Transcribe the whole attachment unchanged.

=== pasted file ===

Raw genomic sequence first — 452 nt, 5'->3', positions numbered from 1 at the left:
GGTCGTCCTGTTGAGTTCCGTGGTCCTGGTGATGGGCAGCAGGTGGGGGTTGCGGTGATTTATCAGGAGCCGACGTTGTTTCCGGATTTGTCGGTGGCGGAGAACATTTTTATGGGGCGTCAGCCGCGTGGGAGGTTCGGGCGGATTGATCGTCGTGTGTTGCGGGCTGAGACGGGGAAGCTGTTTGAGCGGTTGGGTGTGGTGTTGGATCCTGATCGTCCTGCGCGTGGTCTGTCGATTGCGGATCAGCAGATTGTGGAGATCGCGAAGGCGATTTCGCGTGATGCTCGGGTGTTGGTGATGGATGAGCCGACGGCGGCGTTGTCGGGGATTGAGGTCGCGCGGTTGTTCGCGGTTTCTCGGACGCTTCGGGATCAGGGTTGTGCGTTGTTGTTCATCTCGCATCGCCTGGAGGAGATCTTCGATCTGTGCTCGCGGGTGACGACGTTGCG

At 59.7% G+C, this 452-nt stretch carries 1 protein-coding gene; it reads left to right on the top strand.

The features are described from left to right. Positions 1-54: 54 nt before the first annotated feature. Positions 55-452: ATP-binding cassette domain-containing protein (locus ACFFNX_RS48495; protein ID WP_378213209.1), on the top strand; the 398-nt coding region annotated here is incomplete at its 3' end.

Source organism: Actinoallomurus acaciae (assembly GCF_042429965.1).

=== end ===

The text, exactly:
Raw genomic sequence first — 452 nt, 5'->3', positions numbered from 1 at the left:
GGTCGTCCTGTTGAGTTCCGTGGTCCTGGTGATGGGCAGCAGGTGGGGGTTGCGGTGATTTATCAGGAGCCGACGTTGTTTCCGGATTTGTCGGTGGCGGAGAACATTTTTATGGGGCGTCAGCCGCGTGGGAGGTTCGGGCGGATTGATCGTCGTGTGTTGCGGGCTGAGACGGGGAAGCTGTTTGAGCGGTTGGGTGTGGTGTTGGATCCTGATCGTCCTGCGCGTGGTCTGTCGATTGCGGATCAGCAGATTGTGGAGATCGCGAAGGCGATTTCGCGTGATGCTCGGGTGTTGGTGATGGATGAGCCGACGGCGGCGTTGTCGGGGATTGAGGTCGCGCGGTTGTTCGCGGTTTCTCGGACGCTTCGGGATCAGGGTTGTGCGTTGTTGTTCATCTCGCATCGCCTGGAGGAGATCTTCGATCTGTGCTCGCGGGTGACGACGTTGCG

At 59.7% G+C, this 452-nt stretch carries 1 protein-coding gene; it reads left to right on the top strand.

The features are described from left to right. Positions 1-54: 54 nt before the first annotated feature. Positions 55-452: ATP-binding cassette domain-containing protein (locus ACFFNX_RS48495; protein ID WP_378213209.1), on the top strand; the 398-nt coding region annotated here is incomplete at its 3' end.

Source organism: Actinoallomurus acaciae (assembly GCF_042429965.1).